Nor is humor indifferent to horror. Humor is seeing the positive aspects of a situation. This does not mean one cannot also see the horrible aspects. Both are different and contradictory ways of viewing the situation. The grotesque comes close to seeing both at once in the object's contradictory aspects. It is an impossible harmony of different emotions. Seeing a situation as humorous is "seeing-as," a certain perspective. While having that perspective the horrible perspective is precluded. From this point of view one could say that horror is indifferent to and detached from the humorous. The pessimist is indifferent to optimism. The fearful are indifferent to joy.
Play is similar to aesthetic distance. Play is often nonpurposive, at least not like directed, difficult work. Play is nonserious with no harm or negative associations. If a child fears play we can say, for example, "She plays as if it were work." With play we can just pretend or make-believe without fear or worry. We can distance ourselves from problems and reality. We can be and do as we wish in a nonpurposive, nonserious world.
"Why are jokes in dreams rare?" Assuming that this is true, one reason would possibly be that dreams usually deal with one's fears and disturbances. Nightmares are sometimes due to overeating before sleeping. Fears block humor. We may look in dreams for the grotesque, a combination of humor with negative emotions. On the other hand, we can consciously program our dreams, such as when working to create good humor, and possibly find that in our dreams humor does appear.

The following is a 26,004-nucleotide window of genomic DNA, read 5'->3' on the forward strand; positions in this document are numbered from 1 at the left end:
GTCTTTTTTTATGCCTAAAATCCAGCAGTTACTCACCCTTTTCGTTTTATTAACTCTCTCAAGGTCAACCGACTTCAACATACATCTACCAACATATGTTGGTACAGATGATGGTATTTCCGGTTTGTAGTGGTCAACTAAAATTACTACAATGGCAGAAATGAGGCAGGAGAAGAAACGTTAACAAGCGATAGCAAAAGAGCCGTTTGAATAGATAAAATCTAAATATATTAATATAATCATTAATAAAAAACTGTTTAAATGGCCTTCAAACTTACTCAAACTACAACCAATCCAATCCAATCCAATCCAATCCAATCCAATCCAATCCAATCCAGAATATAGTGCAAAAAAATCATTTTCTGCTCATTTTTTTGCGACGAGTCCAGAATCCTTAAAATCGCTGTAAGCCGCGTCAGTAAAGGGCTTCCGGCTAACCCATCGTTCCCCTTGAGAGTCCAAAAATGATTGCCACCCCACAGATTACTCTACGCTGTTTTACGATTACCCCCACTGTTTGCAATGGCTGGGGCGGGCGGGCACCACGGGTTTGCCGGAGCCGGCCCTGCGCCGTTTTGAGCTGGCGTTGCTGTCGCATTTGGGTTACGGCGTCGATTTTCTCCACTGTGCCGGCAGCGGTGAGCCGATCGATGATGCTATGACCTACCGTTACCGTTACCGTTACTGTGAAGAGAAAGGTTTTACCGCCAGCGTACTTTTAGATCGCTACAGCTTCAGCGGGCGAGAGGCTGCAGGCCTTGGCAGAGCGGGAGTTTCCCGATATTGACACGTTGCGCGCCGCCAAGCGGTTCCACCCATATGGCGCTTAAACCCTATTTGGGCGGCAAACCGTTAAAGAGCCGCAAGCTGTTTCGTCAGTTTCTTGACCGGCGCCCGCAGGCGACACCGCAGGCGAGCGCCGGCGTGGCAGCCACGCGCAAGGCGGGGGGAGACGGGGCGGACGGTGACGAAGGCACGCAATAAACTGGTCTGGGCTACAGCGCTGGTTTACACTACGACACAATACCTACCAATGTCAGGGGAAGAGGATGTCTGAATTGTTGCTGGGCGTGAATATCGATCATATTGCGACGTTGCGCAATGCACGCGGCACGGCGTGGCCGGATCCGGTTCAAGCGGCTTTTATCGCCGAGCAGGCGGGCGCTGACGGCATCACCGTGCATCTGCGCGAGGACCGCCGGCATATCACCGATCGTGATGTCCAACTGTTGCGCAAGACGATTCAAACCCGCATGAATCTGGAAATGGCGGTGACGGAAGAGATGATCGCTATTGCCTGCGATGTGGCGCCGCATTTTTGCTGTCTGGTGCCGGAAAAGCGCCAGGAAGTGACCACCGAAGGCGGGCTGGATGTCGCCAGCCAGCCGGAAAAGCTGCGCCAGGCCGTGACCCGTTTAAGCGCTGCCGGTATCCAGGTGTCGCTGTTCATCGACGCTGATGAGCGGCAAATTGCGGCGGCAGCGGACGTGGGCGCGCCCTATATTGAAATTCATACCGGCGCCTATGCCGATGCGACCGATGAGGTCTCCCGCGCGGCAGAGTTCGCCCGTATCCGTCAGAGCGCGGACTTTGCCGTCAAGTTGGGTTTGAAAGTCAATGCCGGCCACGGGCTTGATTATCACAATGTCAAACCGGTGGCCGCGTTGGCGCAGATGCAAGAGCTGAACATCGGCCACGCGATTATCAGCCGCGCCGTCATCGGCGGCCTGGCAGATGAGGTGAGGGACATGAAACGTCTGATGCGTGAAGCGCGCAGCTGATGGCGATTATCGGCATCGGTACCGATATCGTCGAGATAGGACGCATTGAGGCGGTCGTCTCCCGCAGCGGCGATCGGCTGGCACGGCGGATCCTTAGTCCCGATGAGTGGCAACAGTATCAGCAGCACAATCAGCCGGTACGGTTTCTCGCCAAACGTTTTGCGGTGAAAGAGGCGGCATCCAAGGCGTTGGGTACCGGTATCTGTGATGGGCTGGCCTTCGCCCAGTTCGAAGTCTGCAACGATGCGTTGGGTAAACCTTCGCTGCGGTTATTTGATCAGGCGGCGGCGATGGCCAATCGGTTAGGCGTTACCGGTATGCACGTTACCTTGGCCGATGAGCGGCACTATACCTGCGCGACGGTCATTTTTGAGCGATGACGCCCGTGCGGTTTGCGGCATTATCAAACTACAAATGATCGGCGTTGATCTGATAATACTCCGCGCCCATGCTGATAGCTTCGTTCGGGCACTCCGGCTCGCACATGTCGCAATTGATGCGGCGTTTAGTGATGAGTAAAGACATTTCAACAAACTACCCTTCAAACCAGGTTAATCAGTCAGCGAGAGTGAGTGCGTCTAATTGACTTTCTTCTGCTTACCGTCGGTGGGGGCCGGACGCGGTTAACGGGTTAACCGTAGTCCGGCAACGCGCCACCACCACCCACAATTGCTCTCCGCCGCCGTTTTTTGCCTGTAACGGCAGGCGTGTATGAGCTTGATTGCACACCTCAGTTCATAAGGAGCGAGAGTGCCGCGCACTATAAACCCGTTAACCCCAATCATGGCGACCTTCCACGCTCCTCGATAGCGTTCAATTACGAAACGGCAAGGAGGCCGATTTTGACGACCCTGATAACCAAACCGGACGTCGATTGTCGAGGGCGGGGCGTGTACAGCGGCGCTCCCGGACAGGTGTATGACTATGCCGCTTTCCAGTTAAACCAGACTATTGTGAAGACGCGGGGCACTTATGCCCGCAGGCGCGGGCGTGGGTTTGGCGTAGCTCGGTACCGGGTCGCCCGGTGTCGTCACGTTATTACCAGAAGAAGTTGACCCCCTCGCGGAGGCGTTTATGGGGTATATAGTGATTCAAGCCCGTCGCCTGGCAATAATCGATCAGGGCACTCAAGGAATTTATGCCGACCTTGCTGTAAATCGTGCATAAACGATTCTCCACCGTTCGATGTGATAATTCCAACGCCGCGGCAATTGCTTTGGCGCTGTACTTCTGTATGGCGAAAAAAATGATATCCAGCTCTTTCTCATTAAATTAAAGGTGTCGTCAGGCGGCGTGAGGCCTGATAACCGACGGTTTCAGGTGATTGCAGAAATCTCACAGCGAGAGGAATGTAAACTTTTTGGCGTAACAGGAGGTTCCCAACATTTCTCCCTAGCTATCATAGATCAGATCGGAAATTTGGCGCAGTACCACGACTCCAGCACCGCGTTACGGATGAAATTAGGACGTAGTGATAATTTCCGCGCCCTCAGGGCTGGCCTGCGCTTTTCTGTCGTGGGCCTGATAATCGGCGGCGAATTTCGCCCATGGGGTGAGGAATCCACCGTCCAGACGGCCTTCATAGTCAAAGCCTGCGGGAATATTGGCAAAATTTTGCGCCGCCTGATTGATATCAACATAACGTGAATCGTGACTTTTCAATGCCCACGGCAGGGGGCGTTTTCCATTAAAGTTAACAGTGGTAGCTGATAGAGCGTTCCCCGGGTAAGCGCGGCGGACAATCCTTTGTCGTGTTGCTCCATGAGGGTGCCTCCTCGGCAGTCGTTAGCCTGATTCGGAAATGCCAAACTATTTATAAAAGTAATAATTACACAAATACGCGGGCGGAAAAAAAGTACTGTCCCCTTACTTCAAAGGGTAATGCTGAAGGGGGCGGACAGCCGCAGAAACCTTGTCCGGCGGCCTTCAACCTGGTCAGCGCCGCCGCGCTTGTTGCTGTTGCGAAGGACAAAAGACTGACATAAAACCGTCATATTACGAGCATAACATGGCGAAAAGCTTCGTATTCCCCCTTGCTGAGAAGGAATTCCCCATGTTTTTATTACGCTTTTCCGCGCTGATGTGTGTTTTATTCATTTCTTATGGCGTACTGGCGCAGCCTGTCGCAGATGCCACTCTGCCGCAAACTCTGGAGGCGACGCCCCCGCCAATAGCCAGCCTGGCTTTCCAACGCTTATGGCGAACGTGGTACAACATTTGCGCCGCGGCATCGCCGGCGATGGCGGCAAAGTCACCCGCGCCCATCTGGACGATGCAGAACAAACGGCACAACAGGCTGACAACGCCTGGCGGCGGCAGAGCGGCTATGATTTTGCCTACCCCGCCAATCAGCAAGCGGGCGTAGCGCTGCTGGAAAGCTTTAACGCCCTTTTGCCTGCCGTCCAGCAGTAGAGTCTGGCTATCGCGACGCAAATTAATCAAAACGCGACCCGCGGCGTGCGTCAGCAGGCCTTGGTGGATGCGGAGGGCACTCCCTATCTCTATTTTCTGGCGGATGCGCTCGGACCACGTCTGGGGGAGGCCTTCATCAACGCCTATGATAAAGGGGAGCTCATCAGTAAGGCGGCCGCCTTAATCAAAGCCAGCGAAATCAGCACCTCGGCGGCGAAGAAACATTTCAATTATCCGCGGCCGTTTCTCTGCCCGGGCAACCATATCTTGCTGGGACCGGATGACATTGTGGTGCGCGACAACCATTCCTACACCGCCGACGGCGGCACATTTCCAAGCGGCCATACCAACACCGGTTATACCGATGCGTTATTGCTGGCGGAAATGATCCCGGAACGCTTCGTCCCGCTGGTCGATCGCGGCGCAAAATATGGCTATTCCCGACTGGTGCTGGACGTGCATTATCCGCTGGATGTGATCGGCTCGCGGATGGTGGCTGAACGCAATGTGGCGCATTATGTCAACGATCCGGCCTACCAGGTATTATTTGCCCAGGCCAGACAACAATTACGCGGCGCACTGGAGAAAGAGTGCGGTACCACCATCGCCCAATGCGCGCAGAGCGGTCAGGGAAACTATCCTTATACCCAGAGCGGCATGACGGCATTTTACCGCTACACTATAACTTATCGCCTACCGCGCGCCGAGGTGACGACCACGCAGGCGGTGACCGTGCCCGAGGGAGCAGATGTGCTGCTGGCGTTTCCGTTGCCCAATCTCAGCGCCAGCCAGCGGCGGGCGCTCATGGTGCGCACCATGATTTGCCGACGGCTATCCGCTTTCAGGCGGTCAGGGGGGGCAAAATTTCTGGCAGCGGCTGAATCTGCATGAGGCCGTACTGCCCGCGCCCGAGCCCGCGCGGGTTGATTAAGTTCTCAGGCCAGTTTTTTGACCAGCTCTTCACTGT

D. Circular Definitions of Humor
Jean Paul Richter wrote that of all the definitions of the comic: their sole merit is to be themselves comic (Croce Aesthetic, in Cooper 1922:80.) Definitions and analyses given of humor are often circular. Several such definitions are:
"Something is humorous because it is funny." "Funny" is a synonym of "humorous" and so no advance of understanding is made.
"Jokes are funny." It would usually be a contradiction to say that jokes are not funny.
"To amuse is to please." These two words are synonyms.
"We react to humor." "Humor" already includes the reaction. By "humor" is meant assessment, bodily feeling, action, and context, thus the reaction, the action, includes the laughing. What we react to is not humor, but the assessment that there is a mistake.
"Humor is an experience." This is also the case with everything else.
"We feel humorous." This is a category-mistake because emotions are not just feelings. Emotion includes assessment as well. It is circular in the sense that by "humor" we partly mean bodily feeling. "We assess-feel humorous," would be more accurate, and so more circular.
"Humor is what we laugh at." This doesn't tell us what humor is. Furthermore, it is not always true. We may in ridicule, because we won a race, in revenge, or laugh at cruelty. Again, laughter is an insufficient criterion of humor.
"Humor is a state of happiness." "Happiness" is vague. A term is defined in terms of a less clear term. A person may be happy, but not experience humor. Humor involves specific kinds of assessments and without those there is no humor. In respect to the bodily feeling aspect, to attempt to condition one to dislike humor would be to condition him or her to dislike pleasure. By definition one cannot dislike pleasure. One can only learn to dislike in place of liking. We can learn to reject the valuations which cause the pleasurable bodily feelings of humor. In this case, one would not have pleasure from the humor. In sum, one cannot take the pleasure out of humor, but one can take the humor out of pleasure.